Meet Catholic Herbalist Katherine Adams
God is in charge and led me in my study of becoming an herbalist.”
By Alexandra Greeley
Talk about food and faith: Catholic herbalist Katherine Adams, who with her husband run Stallard Road Farm & Botanicals in Culpeper County, Virginia, credits her mother with inspiring her to lead a farming and herbal-centric life. “My mom was an organic gardener,” she said, “and she was always gardening. We had bad health, but through her gardening she restored our health,” adding that taught her even as a youngster the importance of food. “I have always grown my own vegetables and learned how good they are for restoring health.”
Adams also attributes her cooking skills and passion to both her parents, noting that family mealtimes were important. “Mom and dad both cooked,” she said, “and she really needed to keep cooking fresh for us. We learned how to cook because of them, and dad always cooked our Sunday meals. Food was an important part of our family gatherings and we always had parties.”
A native of New York City, Adams remembered that her grandfather was an extraordinary minister of Holy Communion, but as a teenager, she thought there was nothing “cool” about that. As a result, Adams decided to pick out her own pathway. But life does take odd turns, as she finally found out.
She went on a backpacking trip through central Europe, looking for her family’s Irish roots. She ended up going to Rome and having a major conversion experience. “Basically,” she said, “I met a young man on the train from Croatia to Italy. He was a communist, and I ended up have a conversation with him. He wanted to visit the Vatican, so we stayed at a youth hostel and did some touring together.”
Adams remembered that he always asked her questions about her Catholicism, so she explained to him all the richness and beauty of the Vatican that always tells people about the beauty of God. They then entered a nearby church where the Blessed Sacrament was, but the young man, she remembered, said he did not belong there as he had sensed the presence of Christ and the Holy Spirit. Later while she was near St. Peter’s, she went to confession, and felt a huge turn back to God and to Catholicism.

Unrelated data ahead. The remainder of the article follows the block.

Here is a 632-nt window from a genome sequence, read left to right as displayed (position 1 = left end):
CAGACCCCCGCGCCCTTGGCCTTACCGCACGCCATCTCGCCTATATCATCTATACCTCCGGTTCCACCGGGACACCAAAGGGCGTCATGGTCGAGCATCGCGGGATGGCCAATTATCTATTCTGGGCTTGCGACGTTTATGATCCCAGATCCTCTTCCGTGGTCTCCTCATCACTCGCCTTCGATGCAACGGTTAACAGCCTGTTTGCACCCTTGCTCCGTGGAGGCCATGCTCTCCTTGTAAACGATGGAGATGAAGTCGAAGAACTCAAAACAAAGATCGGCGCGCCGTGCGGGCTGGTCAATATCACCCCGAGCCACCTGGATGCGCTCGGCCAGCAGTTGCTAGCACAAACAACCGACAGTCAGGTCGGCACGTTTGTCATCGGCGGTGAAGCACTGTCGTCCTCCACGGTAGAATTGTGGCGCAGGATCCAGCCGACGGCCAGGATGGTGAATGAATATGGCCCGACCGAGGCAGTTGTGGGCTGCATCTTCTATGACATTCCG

But the Vatican visit had another impact: A year later, she remembered, the young man wrote her telling that he had recognized the truth of the Church and had become Catholic.
With her love of food and cooking and with her return to the Church, Adams took her degree in anthropology from George Mason University in Virginia, but she also studied botany, biology and chemistry. Later, she became a professional herbalist, registered with the American Herbalist Guild, by reading about herbs and working directly with plants. In addition, she noted, “I am currently studying with David Winston with the Center for Herbal Studies.”
Using her farm-raised vegetables and herbs, her goal is to provide others with good, healthful food and recipes to nourish the body. “A lot of people are depleted nutritionally,” she said, adding that she shows customers how to select healthful food, and shares recipes using plantains, dandelions and nettles (plus more) for a good diet. “For the last 20 years,” she said, “I’ve work with others to restore their health. … I want to be a good nutritional source to my community. I love people.”
Adams concluded by stressing that “God is the creator and he has made sure we had what we needed. God is in charge and led me in my study of becoming an herbalist.”